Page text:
I had never heard of the term “non-anxious presence”. The irony was not lost on me that the two men who explained the term, how it worked and its value in leadership were both “drama kings”. Both men were/are visionary leaders who see the big picture of the organizations they have led, both like to go to the “balcony”, their term for getting above the hubbub, the day to day weeds that get us stuck in task and prevent us from seeing the big picture. I am blessed to have known both men, I love task and I am efficient at task so it would be easy for me to lose that important piece of leadership, getting to a space where we can see where we are headed and what corrections are needed to move from where we are going to where we need to go.
Again, the irony that these two men loved drama and had volcanic tempers was not lost on me. One thing that prevented groups they led from getting to that big picture place was the flare up tempers of these leaders, the emotions and flashing anger distracted everyone as all had to endure the lengthy grievance rant. The emotion also froze the other participants from offering their own insights. No one would speak after the lightning had struck. Still when both were in a good “space” they could and would move us from the weeds in front of us to the place where we could see our organization, our mission and who we were at that moment. Helping us to chart that course to the future, moving us from where we are to where we need to be was pure gold and the results were obvious.
I have never forgotten those lessons. I would share with these leaders the challenge of moving forward in vision and mission when change caused upset and resistance. Both leaders reminded me that when these roadblocks appeared the role of the leader was to exhibit a “non-anxious presence”, which in essence meant not over reacting to the resistance, looking to see if it was one cranky person or whether that person was in fact the “canary in a coal mine”. In other words did the source of discontent come from a unique set of filters and therefore their critique should be taken seriously but not reflective of anything other than one person’s ‘stuff” or was this person in fact speaking for others who remained on the sidelines but were nonetheless very concerned. The former was in fact a pastoral issue, requiring one on one care but not any real revisiting of the mission that had been chosen. The latter was cause for concern and there may be a need to take a hard look at the path chosen.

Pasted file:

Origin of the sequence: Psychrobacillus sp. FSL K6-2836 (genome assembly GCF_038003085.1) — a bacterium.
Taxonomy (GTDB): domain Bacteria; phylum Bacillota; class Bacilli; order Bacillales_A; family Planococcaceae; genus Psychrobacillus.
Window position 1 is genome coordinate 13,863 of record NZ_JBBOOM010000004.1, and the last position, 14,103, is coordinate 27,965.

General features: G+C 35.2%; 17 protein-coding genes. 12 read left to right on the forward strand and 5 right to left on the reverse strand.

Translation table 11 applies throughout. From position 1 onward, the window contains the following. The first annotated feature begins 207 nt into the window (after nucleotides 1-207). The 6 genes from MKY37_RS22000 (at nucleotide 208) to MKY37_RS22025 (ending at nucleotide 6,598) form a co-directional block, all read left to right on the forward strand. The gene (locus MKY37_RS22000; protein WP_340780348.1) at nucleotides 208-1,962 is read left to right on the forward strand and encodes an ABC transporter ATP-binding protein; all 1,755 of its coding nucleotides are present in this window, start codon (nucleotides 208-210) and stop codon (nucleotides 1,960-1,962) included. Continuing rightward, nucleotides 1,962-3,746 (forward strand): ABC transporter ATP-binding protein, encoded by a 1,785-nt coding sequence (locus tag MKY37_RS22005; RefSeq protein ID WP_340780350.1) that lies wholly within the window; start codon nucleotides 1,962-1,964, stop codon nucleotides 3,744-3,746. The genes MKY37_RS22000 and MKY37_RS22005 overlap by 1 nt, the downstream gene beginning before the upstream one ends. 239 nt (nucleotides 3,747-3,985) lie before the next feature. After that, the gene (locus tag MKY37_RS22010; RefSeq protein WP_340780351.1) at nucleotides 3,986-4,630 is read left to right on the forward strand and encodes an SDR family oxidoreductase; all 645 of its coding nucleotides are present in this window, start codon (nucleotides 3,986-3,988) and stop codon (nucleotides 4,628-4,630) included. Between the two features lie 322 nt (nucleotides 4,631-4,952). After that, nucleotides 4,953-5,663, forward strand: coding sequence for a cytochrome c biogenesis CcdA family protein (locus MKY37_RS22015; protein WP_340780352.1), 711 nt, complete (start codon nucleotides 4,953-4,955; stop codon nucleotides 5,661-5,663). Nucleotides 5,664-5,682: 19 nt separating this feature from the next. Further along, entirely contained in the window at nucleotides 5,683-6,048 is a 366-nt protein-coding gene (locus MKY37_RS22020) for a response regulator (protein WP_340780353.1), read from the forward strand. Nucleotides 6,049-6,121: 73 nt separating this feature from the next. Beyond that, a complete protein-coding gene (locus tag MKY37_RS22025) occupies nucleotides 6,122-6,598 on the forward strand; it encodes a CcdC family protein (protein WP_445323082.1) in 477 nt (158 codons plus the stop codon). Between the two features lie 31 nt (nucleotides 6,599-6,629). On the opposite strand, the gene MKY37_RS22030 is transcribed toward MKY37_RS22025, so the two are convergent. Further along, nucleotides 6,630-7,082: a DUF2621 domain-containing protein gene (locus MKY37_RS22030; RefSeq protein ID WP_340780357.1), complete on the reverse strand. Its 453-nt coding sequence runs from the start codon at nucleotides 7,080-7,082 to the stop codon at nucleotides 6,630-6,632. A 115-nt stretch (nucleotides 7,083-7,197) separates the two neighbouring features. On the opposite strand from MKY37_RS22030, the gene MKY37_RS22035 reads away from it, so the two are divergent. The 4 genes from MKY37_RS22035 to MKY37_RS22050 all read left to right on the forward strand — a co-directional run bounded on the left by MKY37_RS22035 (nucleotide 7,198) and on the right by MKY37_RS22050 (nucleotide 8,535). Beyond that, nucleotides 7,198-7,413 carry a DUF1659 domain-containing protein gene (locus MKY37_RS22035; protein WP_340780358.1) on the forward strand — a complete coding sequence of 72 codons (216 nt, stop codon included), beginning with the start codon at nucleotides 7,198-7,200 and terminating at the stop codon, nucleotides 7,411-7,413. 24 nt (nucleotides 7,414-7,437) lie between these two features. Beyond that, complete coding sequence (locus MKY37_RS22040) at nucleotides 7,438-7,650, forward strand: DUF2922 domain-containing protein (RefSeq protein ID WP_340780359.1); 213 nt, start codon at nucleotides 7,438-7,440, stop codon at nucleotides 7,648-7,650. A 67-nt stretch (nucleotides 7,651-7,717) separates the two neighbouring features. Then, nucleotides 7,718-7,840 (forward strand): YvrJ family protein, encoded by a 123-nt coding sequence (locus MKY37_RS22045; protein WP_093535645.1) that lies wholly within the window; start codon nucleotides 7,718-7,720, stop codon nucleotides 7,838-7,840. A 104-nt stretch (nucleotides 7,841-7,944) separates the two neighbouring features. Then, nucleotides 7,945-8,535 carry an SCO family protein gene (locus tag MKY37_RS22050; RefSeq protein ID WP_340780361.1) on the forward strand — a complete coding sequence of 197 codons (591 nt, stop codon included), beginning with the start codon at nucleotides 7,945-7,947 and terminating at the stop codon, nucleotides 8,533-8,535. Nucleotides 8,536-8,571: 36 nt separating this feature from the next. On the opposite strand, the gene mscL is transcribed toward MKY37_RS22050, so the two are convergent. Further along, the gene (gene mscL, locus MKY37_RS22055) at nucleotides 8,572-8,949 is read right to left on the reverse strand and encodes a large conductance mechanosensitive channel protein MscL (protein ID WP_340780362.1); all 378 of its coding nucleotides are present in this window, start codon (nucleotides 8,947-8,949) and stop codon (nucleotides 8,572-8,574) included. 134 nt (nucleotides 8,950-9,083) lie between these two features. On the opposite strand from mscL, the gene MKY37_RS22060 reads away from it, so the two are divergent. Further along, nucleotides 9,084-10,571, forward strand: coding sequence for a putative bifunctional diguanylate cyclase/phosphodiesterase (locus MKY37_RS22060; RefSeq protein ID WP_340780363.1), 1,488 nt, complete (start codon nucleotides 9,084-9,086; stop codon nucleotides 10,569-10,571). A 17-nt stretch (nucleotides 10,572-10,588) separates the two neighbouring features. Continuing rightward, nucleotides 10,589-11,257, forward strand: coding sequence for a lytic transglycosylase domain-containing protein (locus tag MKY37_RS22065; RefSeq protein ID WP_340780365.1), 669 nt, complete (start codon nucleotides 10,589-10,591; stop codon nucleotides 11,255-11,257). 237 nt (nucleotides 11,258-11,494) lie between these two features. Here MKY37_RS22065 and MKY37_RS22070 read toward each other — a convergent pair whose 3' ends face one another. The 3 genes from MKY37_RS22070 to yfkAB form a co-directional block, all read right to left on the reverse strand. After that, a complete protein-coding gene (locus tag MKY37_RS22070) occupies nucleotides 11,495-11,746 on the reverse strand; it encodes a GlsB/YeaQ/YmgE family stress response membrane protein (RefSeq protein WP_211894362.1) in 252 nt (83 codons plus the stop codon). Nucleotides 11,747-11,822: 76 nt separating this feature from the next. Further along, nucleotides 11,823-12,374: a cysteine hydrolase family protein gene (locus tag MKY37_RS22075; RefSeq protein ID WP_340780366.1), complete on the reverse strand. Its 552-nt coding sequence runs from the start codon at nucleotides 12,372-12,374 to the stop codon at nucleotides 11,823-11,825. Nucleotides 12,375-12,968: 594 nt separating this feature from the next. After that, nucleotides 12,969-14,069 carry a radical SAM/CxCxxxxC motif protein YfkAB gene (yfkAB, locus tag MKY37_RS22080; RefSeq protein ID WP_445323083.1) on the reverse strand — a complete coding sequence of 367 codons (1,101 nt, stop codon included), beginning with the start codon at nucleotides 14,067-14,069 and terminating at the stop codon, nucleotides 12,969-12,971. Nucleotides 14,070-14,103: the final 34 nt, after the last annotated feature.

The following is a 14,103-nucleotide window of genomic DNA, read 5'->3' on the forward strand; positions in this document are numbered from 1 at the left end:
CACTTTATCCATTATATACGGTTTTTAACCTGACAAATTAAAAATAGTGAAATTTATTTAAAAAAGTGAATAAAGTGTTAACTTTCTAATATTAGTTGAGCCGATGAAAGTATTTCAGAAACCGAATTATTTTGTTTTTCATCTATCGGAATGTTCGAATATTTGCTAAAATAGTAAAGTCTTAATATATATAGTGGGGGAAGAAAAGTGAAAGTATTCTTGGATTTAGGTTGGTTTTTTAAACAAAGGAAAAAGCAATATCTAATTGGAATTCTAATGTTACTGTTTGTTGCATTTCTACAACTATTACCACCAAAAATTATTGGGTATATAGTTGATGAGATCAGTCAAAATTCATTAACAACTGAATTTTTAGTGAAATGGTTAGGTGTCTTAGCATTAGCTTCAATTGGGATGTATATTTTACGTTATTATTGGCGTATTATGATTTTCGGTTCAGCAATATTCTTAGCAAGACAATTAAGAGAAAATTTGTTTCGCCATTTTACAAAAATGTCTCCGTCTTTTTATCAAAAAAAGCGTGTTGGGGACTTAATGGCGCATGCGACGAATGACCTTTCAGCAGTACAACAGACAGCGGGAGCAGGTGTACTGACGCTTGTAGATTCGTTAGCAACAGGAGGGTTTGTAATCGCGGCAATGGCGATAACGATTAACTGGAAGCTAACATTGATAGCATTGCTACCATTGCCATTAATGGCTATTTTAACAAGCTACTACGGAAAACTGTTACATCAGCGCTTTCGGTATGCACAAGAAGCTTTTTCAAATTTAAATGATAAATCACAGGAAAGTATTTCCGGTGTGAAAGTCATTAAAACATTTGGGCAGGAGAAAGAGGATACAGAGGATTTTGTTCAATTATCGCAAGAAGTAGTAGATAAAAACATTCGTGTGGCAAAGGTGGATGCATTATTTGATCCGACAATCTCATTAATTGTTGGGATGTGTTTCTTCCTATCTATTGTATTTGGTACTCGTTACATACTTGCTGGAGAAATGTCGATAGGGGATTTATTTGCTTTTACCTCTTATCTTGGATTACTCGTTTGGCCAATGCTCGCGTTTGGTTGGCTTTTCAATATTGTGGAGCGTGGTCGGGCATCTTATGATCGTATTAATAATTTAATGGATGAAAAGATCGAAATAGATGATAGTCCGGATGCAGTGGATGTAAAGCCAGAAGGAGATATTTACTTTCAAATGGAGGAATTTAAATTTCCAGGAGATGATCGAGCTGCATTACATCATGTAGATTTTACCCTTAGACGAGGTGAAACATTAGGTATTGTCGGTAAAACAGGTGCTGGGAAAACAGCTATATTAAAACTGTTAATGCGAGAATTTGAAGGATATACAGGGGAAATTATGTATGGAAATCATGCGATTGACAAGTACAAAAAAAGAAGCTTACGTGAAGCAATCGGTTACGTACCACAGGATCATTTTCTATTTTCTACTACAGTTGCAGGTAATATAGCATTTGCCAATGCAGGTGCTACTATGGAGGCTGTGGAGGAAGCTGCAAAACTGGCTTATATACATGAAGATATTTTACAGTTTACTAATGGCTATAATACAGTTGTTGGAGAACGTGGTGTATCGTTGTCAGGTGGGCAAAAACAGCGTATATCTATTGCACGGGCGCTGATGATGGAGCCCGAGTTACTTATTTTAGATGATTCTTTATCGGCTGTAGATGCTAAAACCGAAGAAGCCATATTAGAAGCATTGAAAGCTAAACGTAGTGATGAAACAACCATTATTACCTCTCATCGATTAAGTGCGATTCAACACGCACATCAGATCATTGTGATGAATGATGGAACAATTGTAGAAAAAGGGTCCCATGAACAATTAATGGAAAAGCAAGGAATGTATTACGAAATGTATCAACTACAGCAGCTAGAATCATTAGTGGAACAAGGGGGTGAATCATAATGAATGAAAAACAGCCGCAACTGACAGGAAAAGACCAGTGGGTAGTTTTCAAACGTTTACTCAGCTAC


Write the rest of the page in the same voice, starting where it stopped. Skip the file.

This insight has been so helpful to me. In the past I would reaction to every cranky voice with an anxious need to explain things, offer the compelling reasons for going forward and treat that one voice with some degree of alarm. No more! Others are watching and the group will become skittish about following a vision if they witness the leadership running for cover every time someone offers a lame critique of the plan. That is why leaders need to be calm, kind and resolute. There is reason to explain, to care, to listen but if the crankiness is more a reflection of the person’s unease with change and not a sign of brewing collective confusion and mutiny then the leader needs to react with appropriate calm and resolve. People are watching. Striking that balance, between listening to the concern and being non-anxious about the crankiness and committed to the big picture, is essential to leadership.